Opinion: The problem with Obama’s plan to issue NCLB waivers

President Obama and Education Secretary Arne Duncan would do well to listen to Daniel Domenech on the subject of issuing states waivers from key provisions of No Child Left Behind, says Columnist Valerie Strauss for the Washington Post. Obama is expected to announce on Friday the details of his plan to issue the waivers, according to this story by my colleague, Lyndsey Layton…

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No Child Left Behind: Can Obama revamp the education law?

The Obama Administration is doubling down on its push to overhaul the federal No Child Left Behind Act, reports TIME. Last Wednesday, Secretary of Education Arne Duncan testified before Congress and aggressively urged action to revise the landmark and contentious education law that was passed in 2001. The President began this week with a speech at a northern Virginia middle school urging Congress to act and then spent part of Tuesday cutting several radio interviews prodding Capitol Hill even more. This isn’t the first time the Administration has implored Congress to change this law: it’s been a constant drumbeat since 2009 (the law was due to be “reauthorized,” Washingtonspeak for tuned up, in 2007 but Congress couldn’t agree on how to do it) and even during the 2008 campaign. Now, frustrated with the lack of action, Obama and Duncan are trying a new approach: scaring Congress into acting. Both Obama and Duncan are highlighting Department of Education estimates that more than 80% of schools will not meet performance targets this year if the law isn’t changed. One wag dubbed the new strategy a “fail wail.”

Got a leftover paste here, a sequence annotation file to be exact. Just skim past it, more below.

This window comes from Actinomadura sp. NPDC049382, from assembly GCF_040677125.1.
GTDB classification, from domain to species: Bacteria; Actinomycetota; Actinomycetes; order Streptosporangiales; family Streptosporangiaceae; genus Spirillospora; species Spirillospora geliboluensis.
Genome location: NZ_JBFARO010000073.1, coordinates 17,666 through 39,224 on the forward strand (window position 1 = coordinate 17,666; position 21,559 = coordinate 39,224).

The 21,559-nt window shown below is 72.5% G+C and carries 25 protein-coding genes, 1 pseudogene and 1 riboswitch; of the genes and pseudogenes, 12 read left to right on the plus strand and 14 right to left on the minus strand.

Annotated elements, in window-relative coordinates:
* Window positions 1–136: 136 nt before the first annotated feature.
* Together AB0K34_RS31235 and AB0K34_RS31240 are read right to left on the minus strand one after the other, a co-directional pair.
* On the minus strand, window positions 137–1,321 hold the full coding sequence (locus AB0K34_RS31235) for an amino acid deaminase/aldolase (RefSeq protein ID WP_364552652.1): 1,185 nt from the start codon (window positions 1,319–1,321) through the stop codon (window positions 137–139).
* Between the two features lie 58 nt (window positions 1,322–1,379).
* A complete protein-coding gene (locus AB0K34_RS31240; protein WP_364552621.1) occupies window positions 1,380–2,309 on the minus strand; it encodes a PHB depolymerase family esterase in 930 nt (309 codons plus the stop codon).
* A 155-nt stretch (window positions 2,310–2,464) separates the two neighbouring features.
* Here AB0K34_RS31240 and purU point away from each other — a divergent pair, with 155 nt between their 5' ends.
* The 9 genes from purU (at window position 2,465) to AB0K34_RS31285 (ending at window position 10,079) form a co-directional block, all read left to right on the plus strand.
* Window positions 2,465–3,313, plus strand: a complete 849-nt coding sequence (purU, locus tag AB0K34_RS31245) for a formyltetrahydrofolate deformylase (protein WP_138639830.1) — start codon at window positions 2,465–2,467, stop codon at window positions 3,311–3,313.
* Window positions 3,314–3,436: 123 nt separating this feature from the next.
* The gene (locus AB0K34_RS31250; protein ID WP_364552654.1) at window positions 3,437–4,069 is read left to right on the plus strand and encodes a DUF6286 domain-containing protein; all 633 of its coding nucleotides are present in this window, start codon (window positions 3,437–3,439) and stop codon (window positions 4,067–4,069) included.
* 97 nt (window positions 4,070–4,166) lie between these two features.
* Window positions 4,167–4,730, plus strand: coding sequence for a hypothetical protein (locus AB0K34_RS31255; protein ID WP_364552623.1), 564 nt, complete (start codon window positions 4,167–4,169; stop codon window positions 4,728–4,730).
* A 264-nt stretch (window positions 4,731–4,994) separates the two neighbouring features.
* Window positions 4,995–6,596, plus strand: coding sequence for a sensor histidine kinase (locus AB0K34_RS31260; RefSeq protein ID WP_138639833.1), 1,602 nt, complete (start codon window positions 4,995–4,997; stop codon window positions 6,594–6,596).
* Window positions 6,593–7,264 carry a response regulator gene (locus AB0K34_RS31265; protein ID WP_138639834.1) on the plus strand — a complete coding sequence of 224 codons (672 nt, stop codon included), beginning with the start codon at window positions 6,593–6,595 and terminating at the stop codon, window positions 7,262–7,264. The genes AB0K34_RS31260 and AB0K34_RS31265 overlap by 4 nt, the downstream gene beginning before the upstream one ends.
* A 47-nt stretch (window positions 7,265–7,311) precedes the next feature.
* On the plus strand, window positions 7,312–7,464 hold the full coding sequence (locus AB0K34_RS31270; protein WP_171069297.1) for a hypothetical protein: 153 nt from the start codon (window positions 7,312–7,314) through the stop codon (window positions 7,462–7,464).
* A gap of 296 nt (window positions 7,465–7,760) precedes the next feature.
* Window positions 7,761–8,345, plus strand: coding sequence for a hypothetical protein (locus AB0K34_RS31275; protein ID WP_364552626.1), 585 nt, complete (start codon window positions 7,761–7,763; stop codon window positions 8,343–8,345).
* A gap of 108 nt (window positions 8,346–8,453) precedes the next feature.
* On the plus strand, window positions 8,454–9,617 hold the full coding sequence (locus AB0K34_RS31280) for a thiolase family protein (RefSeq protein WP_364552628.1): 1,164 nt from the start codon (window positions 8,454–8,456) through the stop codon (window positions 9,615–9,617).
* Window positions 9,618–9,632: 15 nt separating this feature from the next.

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Obama offers blueprint for rewriting NCLB

The blueprint goes before the House Education and Labor Committee on March 17.
The blueprint goes before the House Education and Labor Committee on March 17.

President Barack Obama on March 13 unveiled a plan to overhaul the 2002 No Child Left Behind education law championed by President George W. Bush. The plan aims to replace a system that in the last decade has tagged more than a third of schools as failing and created a hodgepodge of sometimes weak academic standards among states.

“Unless we take action—unless we step up—there are countless children who will never realize their full talent and potential,” Obama said during a video address. “I don’t accept that future for them. And I don’t accept that future for the United States of America.”

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